Bullying and Mental Health: What Can Parents Do?
About one-fifth of students in the United States experience bullying. Bullying occurs in school hallways, classrooms, the lunchroom, bathrooms, or online. Many instances occur at bus stops or school-sponsored events. Bullying can take many forms, but it’s always harmful.
Bullying can make it difficult for children to build and maintain friendships, experience academic success, and feel like they belong. Bullying can cause mental health issues or exacerbate existing problems if left unchecked. The good news is that solid connections with caregivers can offset many harmful effects of bullying. Parents can help by staying informed, building a conversation about bullying in the home, and partnering with schools. Read more about how bullying affects mental health and what parents can do to help.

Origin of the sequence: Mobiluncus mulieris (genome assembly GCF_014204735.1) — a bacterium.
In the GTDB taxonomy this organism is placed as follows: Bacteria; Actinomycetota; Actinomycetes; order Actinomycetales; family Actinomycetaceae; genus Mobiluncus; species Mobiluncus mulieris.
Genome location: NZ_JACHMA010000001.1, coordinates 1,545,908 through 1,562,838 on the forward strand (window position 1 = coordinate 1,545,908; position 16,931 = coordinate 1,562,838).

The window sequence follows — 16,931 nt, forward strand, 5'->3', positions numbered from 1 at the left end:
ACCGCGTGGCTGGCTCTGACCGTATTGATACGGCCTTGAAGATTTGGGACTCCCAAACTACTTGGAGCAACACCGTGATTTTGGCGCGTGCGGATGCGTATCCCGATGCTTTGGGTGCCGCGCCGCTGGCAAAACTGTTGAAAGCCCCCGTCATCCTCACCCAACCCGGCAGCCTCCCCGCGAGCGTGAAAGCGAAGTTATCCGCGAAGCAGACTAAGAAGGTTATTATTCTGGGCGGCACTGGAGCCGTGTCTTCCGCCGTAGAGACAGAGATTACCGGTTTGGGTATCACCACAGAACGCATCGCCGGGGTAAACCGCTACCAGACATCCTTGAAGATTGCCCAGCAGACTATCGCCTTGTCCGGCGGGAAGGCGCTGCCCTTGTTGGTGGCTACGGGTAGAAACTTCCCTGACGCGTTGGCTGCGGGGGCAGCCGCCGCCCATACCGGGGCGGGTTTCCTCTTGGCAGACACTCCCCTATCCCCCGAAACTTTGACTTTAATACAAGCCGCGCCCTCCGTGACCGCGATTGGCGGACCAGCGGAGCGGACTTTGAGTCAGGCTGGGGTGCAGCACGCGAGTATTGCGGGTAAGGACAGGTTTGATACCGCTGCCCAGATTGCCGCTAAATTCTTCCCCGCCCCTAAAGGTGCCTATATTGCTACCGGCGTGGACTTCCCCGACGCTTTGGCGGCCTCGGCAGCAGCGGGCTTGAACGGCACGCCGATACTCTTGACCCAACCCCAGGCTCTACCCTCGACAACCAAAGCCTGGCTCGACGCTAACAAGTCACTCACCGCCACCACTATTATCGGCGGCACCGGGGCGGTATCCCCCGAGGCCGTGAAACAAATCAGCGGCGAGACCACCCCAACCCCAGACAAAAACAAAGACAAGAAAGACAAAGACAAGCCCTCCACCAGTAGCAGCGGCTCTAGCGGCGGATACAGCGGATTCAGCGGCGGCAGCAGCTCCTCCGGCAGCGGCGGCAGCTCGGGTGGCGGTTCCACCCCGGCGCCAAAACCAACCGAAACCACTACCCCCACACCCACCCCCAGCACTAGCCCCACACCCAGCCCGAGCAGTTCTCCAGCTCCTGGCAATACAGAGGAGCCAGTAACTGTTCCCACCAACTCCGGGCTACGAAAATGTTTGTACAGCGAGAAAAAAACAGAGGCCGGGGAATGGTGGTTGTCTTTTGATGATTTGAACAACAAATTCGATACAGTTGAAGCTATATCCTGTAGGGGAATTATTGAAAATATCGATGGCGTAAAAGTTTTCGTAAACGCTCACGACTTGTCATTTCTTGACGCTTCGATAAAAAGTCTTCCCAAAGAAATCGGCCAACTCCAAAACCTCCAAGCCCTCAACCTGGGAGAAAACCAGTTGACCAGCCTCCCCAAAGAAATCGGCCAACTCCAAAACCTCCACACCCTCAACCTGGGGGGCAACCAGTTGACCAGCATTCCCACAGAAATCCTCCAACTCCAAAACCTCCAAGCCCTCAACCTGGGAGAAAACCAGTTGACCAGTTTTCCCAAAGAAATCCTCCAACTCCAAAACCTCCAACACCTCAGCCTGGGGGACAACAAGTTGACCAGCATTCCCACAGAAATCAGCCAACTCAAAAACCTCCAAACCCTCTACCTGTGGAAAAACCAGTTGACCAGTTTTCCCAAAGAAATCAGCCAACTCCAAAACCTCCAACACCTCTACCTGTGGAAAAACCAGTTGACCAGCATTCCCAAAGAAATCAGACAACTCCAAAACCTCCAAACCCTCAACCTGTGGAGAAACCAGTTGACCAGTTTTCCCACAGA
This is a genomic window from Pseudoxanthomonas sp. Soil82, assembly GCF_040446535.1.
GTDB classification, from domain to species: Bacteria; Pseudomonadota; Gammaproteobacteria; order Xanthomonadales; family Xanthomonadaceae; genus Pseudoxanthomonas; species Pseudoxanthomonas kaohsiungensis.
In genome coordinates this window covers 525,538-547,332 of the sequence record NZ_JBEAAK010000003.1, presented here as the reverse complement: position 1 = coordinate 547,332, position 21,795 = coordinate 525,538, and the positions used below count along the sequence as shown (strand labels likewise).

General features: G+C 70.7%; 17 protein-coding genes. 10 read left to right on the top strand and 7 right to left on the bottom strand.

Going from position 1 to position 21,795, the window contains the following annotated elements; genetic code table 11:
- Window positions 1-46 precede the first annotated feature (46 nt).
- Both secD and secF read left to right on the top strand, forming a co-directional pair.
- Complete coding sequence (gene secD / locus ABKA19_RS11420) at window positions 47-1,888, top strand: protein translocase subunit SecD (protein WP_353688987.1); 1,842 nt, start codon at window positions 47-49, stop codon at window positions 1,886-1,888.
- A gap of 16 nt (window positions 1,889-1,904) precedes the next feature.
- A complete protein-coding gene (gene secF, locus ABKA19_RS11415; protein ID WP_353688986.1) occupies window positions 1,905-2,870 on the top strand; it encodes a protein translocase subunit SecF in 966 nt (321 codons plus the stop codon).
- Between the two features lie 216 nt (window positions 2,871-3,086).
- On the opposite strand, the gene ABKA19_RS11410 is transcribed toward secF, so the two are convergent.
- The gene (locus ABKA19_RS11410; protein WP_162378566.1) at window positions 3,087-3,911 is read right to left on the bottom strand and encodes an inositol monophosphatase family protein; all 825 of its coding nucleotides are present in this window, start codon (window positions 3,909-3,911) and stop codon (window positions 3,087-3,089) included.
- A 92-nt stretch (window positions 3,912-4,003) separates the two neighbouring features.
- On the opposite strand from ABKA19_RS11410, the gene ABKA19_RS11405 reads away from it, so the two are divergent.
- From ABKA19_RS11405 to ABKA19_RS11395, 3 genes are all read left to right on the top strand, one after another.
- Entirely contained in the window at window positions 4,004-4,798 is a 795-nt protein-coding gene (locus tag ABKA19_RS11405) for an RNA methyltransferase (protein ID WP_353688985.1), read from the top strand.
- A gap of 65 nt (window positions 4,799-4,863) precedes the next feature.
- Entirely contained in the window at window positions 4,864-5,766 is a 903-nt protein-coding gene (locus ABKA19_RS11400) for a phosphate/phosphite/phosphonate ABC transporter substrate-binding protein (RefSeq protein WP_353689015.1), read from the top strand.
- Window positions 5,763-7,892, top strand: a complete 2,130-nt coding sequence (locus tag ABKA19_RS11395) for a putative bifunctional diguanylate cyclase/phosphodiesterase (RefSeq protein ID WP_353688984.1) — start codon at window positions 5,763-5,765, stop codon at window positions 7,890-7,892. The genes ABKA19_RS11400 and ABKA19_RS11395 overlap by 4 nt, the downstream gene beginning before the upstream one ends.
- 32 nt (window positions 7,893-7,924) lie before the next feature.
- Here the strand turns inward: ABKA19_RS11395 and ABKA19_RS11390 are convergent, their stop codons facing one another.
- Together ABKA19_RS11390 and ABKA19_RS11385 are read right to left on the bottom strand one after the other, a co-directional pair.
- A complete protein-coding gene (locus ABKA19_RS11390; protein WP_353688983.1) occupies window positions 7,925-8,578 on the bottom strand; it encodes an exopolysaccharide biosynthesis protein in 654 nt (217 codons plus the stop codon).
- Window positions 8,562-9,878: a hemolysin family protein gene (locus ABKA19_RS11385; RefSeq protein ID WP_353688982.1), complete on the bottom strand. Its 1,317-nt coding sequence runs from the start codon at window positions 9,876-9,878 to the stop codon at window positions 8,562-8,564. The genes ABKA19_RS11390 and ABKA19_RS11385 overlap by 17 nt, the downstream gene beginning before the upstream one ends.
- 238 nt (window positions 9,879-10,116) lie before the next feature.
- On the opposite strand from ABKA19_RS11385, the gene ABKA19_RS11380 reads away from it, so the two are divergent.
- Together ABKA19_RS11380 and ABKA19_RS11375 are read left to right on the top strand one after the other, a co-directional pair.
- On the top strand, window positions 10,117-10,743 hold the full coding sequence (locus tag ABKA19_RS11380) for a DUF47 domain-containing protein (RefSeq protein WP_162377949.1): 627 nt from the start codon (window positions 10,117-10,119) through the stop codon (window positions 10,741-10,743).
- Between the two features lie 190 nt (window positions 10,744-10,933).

What is Bullying?
Bullying isn’t always observable, which can make it challenging to identify. Stopbullying.gov defines bullying as unwanted aggressive behavior involving an imbalance of power (real or perceived) that repeats or is likely to repeat. There are many types of bullying, but each type can be severe and cause lasting damage to a victim’s mental health.
- Physical bullying involves hitting, kicking, tripping, pushing, or other physical acts. If someone touches another person in an unwanted or aggressive way, the behavior repeats or is likely to be physical bullying.
- Verbal bullying includes name-calling and teasing that repeats.
- Relational/social bullying includes spreading rumors and leaving people out of group activities.
- Bullying can also include damage to the victim’s property or stealing property.
What is Cyberbullying?